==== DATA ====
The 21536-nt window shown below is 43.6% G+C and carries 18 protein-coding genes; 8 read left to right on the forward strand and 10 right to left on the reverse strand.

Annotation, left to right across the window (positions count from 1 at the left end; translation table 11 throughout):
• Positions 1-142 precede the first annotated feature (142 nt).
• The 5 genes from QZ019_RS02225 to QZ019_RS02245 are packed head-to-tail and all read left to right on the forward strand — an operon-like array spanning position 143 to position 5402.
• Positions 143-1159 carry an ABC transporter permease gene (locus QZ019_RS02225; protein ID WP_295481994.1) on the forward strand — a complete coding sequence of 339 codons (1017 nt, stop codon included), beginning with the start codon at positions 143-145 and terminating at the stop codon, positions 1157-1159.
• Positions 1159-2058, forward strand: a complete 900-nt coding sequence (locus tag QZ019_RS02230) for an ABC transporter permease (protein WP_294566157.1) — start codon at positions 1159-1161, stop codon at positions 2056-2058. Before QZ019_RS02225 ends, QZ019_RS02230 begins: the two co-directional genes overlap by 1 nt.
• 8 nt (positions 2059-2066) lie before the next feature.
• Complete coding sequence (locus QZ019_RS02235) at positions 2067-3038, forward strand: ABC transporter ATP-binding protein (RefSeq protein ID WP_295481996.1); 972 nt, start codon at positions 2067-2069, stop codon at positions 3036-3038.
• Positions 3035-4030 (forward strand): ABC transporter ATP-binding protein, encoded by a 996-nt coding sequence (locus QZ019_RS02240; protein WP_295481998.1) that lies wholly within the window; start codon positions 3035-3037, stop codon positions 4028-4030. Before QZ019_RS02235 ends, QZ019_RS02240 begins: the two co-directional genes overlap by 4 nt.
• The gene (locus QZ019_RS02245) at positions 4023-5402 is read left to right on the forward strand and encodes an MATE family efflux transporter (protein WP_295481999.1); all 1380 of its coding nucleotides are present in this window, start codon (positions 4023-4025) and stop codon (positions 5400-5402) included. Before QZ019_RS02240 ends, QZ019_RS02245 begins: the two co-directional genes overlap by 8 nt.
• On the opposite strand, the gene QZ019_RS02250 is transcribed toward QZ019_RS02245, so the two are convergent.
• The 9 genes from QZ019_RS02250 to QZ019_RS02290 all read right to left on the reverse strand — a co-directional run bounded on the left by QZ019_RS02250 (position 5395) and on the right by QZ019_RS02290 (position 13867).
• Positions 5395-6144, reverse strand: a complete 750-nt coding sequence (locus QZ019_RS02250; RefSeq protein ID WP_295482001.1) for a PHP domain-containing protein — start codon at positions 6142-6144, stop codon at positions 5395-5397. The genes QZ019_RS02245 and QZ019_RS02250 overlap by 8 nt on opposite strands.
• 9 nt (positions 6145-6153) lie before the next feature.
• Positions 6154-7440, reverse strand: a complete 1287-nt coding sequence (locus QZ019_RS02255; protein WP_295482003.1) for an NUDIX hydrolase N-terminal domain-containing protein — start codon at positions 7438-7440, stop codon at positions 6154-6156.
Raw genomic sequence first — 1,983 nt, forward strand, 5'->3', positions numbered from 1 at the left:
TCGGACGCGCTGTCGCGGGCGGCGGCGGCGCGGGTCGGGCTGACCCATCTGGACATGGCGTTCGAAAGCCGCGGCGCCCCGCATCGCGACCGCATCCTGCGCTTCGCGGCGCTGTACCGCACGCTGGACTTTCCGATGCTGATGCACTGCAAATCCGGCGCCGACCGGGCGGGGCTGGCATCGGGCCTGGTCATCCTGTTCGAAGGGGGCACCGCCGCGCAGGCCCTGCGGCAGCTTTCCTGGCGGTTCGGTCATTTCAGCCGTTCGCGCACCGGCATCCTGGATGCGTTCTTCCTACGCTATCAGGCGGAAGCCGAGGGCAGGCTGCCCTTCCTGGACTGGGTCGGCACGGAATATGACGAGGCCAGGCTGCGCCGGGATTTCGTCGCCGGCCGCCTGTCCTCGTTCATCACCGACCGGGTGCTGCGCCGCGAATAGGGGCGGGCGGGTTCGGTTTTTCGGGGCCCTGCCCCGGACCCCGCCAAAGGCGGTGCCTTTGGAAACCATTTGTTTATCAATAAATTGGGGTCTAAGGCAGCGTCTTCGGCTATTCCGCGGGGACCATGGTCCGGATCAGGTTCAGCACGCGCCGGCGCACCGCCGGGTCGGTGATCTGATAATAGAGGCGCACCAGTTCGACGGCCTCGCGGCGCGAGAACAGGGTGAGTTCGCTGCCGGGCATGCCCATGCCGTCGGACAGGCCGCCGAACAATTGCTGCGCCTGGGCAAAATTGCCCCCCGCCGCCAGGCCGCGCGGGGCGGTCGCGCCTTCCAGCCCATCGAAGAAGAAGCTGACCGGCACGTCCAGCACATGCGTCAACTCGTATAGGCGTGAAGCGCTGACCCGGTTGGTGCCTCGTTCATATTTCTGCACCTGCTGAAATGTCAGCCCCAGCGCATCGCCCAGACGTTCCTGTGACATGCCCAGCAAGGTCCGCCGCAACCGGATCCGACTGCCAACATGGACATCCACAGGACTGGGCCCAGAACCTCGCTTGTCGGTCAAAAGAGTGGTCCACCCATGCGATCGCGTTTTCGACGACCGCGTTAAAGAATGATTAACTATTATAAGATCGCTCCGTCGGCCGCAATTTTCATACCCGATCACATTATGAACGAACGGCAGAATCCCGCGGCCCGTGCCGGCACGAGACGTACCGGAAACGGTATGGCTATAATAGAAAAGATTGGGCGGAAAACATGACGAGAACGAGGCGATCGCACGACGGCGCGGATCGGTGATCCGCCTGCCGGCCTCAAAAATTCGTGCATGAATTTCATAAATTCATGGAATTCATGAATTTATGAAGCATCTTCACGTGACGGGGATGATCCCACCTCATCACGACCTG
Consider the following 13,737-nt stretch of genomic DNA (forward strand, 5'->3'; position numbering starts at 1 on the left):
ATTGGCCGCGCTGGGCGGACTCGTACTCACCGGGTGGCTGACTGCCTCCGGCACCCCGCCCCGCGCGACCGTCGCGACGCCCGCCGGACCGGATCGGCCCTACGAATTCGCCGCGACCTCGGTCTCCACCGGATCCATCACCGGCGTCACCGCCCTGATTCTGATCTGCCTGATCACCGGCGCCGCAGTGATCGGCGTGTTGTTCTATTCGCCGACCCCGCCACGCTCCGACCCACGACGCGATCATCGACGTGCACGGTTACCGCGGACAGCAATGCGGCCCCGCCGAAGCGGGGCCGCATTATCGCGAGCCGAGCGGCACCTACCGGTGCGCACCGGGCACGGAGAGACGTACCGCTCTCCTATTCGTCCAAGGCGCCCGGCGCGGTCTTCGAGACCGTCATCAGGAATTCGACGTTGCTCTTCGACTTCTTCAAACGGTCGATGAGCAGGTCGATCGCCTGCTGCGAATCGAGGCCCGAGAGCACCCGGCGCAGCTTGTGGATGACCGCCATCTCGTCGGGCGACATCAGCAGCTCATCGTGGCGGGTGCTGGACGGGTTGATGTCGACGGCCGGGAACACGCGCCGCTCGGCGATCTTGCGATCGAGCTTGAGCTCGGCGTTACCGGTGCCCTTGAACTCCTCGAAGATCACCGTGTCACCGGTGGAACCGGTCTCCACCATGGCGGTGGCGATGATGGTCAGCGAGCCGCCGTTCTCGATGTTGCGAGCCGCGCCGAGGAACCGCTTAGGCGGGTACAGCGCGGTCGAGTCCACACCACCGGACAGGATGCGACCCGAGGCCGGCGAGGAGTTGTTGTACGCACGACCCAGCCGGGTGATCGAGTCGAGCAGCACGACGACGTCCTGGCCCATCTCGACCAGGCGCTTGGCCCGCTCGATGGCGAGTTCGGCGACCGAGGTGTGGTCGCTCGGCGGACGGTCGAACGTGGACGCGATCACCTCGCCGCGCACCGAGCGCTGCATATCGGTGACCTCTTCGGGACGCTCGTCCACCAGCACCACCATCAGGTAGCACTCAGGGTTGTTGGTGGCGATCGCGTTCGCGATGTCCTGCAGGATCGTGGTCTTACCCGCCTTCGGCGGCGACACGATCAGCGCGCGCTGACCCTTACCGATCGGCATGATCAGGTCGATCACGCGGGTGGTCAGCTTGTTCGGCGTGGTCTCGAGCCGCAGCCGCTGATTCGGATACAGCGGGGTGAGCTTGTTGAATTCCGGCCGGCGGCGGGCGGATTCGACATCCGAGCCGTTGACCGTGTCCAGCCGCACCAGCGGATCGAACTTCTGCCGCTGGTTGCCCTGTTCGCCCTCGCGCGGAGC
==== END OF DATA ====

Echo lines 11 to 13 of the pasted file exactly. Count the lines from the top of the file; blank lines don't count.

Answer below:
• On the opposite strand, the gene QZ019_RS02250 is transcribed toward QZ019_RS02245, so the two are convergent.
• The 9 genes from QZ019_RS02250 to QZ019_RS02290 all read right to left on the reverse strand — a co-directional run bounded on the left by QZ019_RS02250 (position 5395) and on the right by QZ019_RS02290 (position 13867).
• Positions 5395-6144, reverse strand: a complete 750-nt coding sequence (locus QZ019_RS02250; RefSeq protein ID WP_295482001.1) for a PHP domain-containing protein — start codon at positions 6142-6144, stop codon at positions 5395-5397. The genes QZ019_RS02245 and QZ019_RS02250 overlap by 8 nt on opposite strands.